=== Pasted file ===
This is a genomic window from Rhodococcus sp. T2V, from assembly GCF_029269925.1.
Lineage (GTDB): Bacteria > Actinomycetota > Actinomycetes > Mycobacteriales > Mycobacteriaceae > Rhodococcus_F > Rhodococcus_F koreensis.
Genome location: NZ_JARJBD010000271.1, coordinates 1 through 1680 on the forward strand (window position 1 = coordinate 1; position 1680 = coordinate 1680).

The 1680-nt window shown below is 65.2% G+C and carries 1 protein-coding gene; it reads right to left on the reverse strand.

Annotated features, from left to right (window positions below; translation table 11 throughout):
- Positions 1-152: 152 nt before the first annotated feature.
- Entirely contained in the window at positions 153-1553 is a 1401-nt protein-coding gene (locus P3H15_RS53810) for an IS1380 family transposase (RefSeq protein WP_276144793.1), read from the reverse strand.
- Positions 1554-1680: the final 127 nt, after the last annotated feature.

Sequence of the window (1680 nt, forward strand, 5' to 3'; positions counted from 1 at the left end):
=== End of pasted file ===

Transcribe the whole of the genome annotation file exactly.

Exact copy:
This is a genomic window from Rhodococcus sp. T2V, from assembly GCF_029269925.1.
Lineage (GTDB): Bacteria > Actinomycetota > Actinomycetes > Mycobacteriales > Mycobacteriaceae > Rhodococcus_F > Rhodococcus_F koreensis.
Genome location: NZ_JARJBD010000271.1, coordinates 1 through 1680 on the forward strand (window position 1 = coordinate 1; position 1680 = coordinate 1680).

The 1680-nt window shown below is 65.2% G+C and carries 1 protein-coding gene; it reads right to left on the reverse strand.

Annotated features, from left to right (window positions below; translation table 11 throughout):
- Positions 1-152: 152 nt before the first annotated feature.
- Entirely contained in the window at positions 153-1553 is a 1401-nt protein-coding gene (locus P3H15_RS53810) for an IS1380 family transposase (RefSeq protein WP_276144793.1), read from the reverse strand.
- Positions 1554-1680: the final 127 nt, after the last annotated feature.

Sequence of the window (1680 nt, forward strand, 5' to 3'; positions counted from 1 at the left end):